Dec 23, 2017

AR in Retail

An Overview of Best Use Cases from All Over the World

Yaroslav Kaplan
Most people first got their first taste of augmented reality with the release of Pokémon Go in the summer of 2016. Unlike virtual reality (VR), AR does not immerse us in the digital environment, but rather "complements" the real world with images, text, video, animation, etc.

Just like VR took the entertainment industry by storm, AR entrenched itself in retail, offering a completely new level of interaction between the buyer and the product and it has already begun changing the way we shop forever.

In this article, we will look at several examples of AR usage in the retail and e-commerce industry.
Augmented Reality will become a $133 billion industry by 2021



Walmart, the world's leading retailer, released in 2012 several movie apps such as Avengers, Ninja Turtles and Iron Man. These applications had similar functions, to reproduce augmented reality when scanning advertising media inside Walmart supermarkets
Users could assemble their own team of superheroes, play a shooter game and share a photo with their favorite character, superimposed on AR in social networks.


Super Hero Augmented Reality App at Walmart - Avengers



IKEA was one of the first retailers to integrate AR into its printed product catalog. When you buy new furniture, it is sometimes difficult to imagine how much it will fit into the interior and AR helps overcome this barrier.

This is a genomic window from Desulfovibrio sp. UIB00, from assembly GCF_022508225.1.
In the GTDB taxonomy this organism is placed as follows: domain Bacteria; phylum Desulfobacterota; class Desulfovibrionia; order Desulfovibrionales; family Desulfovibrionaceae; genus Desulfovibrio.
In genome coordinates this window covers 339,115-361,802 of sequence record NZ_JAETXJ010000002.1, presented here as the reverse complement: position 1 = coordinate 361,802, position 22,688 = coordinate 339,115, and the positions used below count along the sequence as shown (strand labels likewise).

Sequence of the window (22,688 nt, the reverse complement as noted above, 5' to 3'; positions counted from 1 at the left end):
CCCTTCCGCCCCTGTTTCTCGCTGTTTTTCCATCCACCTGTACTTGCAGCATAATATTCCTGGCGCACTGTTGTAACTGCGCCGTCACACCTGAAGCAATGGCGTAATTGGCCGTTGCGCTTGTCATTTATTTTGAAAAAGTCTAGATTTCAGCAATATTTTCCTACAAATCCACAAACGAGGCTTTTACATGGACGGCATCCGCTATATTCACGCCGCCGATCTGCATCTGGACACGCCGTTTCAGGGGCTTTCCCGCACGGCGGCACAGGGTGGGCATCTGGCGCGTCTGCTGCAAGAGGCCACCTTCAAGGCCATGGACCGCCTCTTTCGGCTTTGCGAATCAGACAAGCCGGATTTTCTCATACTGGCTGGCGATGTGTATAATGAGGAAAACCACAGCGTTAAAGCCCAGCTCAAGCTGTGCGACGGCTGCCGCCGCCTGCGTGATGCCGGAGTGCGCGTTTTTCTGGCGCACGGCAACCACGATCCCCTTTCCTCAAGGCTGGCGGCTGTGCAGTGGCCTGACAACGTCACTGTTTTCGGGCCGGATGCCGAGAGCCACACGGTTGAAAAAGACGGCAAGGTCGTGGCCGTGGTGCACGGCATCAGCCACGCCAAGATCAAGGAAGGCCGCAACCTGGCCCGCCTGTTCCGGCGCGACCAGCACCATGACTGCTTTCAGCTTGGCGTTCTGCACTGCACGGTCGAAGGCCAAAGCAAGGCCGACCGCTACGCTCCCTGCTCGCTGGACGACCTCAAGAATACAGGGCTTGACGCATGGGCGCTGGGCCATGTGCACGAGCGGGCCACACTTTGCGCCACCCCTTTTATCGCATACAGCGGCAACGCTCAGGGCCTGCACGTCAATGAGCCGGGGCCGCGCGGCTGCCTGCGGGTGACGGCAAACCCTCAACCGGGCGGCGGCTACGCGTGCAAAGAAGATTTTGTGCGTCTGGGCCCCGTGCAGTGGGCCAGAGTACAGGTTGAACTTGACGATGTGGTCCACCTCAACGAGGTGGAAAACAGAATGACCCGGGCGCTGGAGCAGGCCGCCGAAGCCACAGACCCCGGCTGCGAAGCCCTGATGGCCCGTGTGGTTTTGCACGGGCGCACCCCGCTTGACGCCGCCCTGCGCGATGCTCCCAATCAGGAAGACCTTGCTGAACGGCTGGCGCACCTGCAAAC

In 2014, IKEA released a catalog that served as an AR tag. Customers simply put the catalog in a place where they want to see the furniture. When browsing through the application, a 3D model of the furniture appeared instead of a catalog, so that a potential buyer could assess whether it suits his/her taste.
IKEA Catalogue: Augmented Reality



Augmented reality does not have to be connected to a smartphone or tablet. Lego has implemented AR kiosks with a camera and monitor in retail stores around the world.

The customer simply needs to bring a Lego box to the kiosk to see what the assembled design would look like in 3D. Such a lively demonstration not only makes an impression on children, but also nudges their parents to make a purchase.
Lego augmented reality
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Converse released the Sampler mobile app, which gave people the opportunity to visualize sneakers on their feet before buying. You do not even have to go to the store. Simply select the pair you like in the app on your smartphone and see it in augmented reality right away.

The image can be easily shared with friends on social networks to get advice before you buy them. The very same purchase can be done in one click in the same app.
Converse The Sampler iPhone App



In 2017, the large Russian retailer Dixie launched the "Look, dinosaurs!" campaign utilizing both AR and VR. If you buy a certain amount of merchandise, you get collectible stickers and chips.

The stickers serve as labels, when scanning, from which appeared AR dinosaurs. Accumulated chips could be exchanged for virtual reality glasses, which the customer could use watch dinosaurs in VR and learn useful information about them.
Watch, dinosaurs!
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Tags: augmented reality, AR, Pokémon Go, Walmart, IKEA, Lego, Converse, Dixie, Watch, dinosaurs
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